Incorrect. Lasers use a highly focused parallel high energy beam. Because it's high energy, it can burn. By projecting the focused parallel beam through a convex lens (the eye's lens) you refocus the beam and all the parallel high-energy photons focus on a point. This point light then burns the back of the cornea. Like looking directly at the Sun. Or focusing a magnifying glass on a leaf on a sunny day. Has nothing to do with IR and everything to do with optics and energy levels.

      • Incorrect. It has to do with IR inasmuch as you _do not see IR light_. Thus, the apparent brightness is a _lot_ lower than the true light output. Obviously, the fact that IR is great to transport heat helps in burning tissue.

        Also, with lasers, you do not need to focus any more precisely _because_ the beams are parallel (it gets focused within the laser's casing). This (and the fact that they waves are in sync) is why a laser can cut steel while a flashlight can't.

        • Wrong again!

          Laser = Light Amplification by Stimulated Emission of Radiation.

          A laser has two partially mirrored lenses (say 99% and 80%) on either side of a medium, let's say ruby. you inject some high energy light (say a flash from a Xenon strobe light) into the ruby. This creates a photon cascade event. Some of the photons shoot out in directions parallel to the two lenses. But they get reflected by the mirrors. One mirror is less mirrored than the other. The photons then bounce back, and knock ou

          • by RichiH ( 749257 )

            None of what you said contradicts anything I said.

            I should have stated that my comments regarding IR are for green (and IR ;) lasers only, though. Re-reading what I said, I could have made this more explicit. OTOH, I directly replied to what you said without contradicting you.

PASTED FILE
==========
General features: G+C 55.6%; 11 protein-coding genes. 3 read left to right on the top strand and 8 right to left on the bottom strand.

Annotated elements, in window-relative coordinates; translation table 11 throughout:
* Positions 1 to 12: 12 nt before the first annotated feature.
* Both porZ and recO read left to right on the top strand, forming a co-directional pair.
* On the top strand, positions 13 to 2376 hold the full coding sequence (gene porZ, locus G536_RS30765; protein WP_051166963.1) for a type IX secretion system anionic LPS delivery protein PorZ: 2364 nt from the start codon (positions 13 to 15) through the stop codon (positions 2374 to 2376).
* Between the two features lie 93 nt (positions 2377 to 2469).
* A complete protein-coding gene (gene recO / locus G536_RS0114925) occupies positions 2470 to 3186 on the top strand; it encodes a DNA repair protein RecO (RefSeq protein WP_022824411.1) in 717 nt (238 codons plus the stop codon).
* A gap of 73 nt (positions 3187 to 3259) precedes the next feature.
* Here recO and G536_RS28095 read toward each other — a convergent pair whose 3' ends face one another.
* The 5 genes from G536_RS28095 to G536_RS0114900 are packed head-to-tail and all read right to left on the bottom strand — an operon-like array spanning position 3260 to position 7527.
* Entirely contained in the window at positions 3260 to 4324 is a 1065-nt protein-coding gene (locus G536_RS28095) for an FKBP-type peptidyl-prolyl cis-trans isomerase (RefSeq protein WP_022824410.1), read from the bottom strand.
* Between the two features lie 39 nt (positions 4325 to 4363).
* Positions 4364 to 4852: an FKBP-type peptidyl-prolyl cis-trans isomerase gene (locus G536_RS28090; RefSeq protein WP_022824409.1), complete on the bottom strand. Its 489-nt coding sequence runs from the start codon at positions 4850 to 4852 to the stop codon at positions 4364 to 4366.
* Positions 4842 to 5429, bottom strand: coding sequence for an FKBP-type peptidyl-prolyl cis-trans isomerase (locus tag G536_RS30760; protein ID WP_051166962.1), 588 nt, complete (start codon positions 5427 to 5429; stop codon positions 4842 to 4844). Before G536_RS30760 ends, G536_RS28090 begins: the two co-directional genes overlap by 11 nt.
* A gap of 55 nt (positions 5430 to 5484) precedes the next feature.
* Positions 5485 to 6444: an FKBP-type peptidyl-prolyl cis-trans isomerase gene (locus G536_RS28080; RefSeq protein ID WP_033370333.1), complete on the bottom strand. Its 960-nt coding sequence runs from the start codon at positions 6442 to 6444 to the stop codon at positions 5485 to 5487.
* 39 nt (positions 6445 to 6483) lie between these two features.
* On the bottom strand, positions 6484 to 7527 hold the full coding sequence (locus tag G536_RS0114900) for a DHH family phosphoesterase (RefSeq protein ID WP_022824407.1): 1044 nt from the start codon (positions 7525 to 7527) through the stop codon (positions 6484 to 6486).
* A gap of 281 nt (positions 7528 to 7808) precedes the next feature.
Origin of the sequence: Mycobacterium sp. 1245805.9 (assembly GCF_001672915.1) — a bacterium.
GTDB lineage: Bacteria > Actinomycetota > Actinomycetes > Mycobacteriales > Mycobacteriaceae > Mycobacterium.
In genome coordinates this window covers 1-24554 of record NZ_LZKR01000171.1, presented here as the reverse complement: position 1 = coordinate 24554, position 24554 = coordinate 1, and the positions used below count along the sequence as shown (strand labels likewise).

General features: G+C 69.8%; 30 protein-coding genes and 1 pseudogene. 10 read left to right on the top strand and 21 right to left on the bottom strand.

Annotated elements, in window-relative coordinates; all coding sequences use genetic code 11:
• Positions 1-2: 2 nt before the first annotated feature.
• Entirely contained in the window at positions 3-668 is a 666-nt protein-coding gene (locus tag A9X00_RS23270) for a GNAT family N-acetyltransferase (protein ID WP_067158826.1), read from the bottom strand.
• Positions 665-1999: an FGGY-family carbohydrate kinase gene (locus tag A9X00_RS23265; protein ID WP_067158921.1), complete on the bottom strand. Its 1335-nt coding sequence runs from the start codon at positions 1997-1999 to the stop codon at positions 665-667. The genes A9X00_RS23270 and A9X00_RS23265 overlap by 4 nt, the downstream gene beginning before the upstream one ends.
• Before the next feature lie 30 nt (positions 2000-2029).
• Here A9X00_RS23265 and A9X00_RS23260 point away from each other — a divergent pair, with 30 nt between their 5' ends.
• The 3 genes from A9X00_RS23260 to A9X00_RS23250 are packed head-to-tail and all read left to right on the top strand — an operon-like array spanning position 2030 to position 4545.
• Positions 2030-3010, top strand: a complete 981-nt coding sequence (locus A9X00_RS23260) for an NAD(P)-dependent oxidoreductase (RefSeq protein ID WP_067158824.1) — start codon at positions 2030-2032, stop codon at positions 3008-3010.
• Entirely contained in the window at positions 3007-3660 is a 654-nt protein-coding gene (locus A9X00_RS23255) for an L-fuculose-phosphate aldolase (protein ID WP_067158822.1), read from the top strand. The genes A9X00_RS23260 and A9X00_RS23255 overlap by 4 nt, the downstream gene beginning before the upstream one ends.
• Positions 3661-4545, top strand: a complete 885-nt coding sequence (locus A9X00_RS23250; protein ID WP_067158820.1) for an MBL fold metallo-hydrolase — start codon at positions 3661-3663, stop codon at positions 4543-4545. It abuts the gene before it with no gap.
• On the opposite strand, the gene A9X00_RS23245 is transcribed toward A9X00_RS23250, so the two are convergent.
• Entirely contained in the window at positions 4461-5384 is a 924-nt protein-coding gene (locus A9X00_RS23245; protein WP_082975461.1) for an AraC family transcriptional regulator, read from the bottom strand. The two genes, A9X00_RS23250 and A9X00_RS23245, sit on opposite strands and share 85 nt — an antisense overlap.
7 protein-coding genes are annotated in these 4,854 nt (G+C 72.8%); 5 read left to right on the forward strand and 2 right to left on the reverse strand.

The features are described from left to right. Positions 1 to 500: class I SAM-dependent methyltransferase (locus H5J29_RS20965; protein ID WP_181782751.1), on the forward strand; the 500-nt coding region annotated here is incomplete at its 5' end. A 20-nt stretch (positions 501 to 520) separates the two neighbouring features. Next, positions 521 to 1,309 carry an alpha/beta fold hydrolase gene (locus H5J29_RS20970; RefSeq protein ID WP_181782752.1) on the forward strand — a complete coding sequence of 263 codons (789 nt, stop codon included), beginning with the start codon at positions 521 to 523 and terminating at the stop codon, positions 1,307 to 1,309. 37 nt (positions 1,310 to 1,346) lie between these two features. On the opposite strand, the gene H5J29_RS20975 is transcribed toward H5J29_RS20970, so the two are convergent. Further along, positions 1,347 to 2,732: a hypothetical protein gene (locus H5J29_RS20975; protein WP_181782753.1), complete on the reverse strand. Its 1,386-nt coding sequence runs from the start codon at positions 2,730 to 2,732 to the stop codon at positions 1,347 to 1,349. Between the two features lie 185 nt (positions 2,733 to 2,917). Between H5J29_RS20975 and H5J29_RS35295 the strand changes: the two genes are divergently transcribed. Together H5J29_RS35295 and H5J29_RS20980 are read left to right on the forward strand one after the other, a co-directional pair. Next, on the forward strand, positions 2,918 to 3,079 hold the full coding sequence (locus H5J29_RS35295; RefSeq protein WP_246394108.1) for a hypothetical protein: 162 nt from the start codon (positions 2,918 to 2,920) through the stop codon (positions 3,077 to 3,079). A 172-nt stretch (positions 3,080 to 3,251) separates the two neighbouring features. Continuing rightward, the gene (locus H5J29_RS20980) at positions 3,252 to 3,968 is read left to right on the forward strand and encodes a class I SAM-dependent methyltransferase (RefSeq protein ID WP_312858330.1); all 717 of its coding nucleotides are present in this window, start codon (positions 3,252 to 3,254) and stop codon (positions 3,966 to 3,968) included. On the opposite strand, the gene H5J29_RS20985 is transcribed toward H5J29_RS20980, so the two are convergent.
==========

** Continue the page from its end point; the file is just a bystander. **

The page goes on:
Oh well, lesson learned for both of us :)

  • Acrylic... (Score:5, Interesting)

    by Freddybear ( 1805256 ) on Saturday September 25, 2010 @06:44PM (#33699646)

    An artist makes unusual "sculptures" by putting acrylic blocks into the beam path of a relatively small electron accelerator: []

    • Re:Acrylic... (Score:5, Informative)

      by XiaoMing ( 1574363 ) on Saturday September 25, 2010 @07:59PM (#33700108)

      Slightly different, as what the artist does is actually charge up the acrylic block with excess electrons (like a supersaturated chemical solution) that have nowhere to go because of the acrylic and surrounding air acting as an insulator. Then he takes a nail to the start of the "lightning", and hammers it in which creates a ground (just like what happens in charged thunderclouds when lightning strikes), creating the effect so reminiscent of lightning.

      You can see it in this video: []

      They start with a charged up piece of acrylic, and it's obvious that the effect is not from the beam itself but from the geometry of the piece of acrylic and the grounding path they introduce.

  • Sounds like a idea for a sci-fi channel b movie!

  • Someone calculated that about 4 joules of energy would be deposited. I assume that is in a single pass of the beam. However, if the beam recirculates (does it?), then the hypothetical hand will get hit by the beam many times. Then a huge amount of energy will end up in the hand in a short time and it'd probably be cut by the beam as you inserted it.

    What also intrigues me is whether a fatal does of radiation would occur from the 4 joules/pass that you would get. I think it would be about 8 Gray of radiation dose into the hand. A 5 Gray whole-body dose of radiation is usually fatal. The hand is less vulnerable to radiation than the body in general, however, this cannot be a good thing.

    Here's my take:
    multiple passes: either hand is sliced as it is inserted into the beam, or the hand explodes
    single pass: might lose the hand, owner of hand might get pretty sick


    • by caffeinated_bunsen ( 179721 ) on Saturday September 25, 2010 @07:49PM (#33700046)
      I think this is the comment you're referring to:
      12. Bethany Says:
      September 21st, 2010 at 8:20 am

      Alright, here's what I calculated:
      The protons are high energy with lorentz factor of gamma=7500, kinetic energy is about K=7×10^6 eV. The paper cited below says that the stopping power of a proton going 10^6 eV is about 2.5×10^8 eV cm^2 g^-1. Using the density of muscular tissue rho=1g cm^3 and the thickness of my hand of 1 cm, the energy deposited is 2.5×10^8 eV. In other units its 1.07×10^-11 calories, 4.49×10^-11 Joules, and 1×10^-14 grams of TNT. If there are hundred billion protons per bunch in the beam (as the video said) then for every bunch you get 4.49 Joules or 0.001 grams of TNT of energy.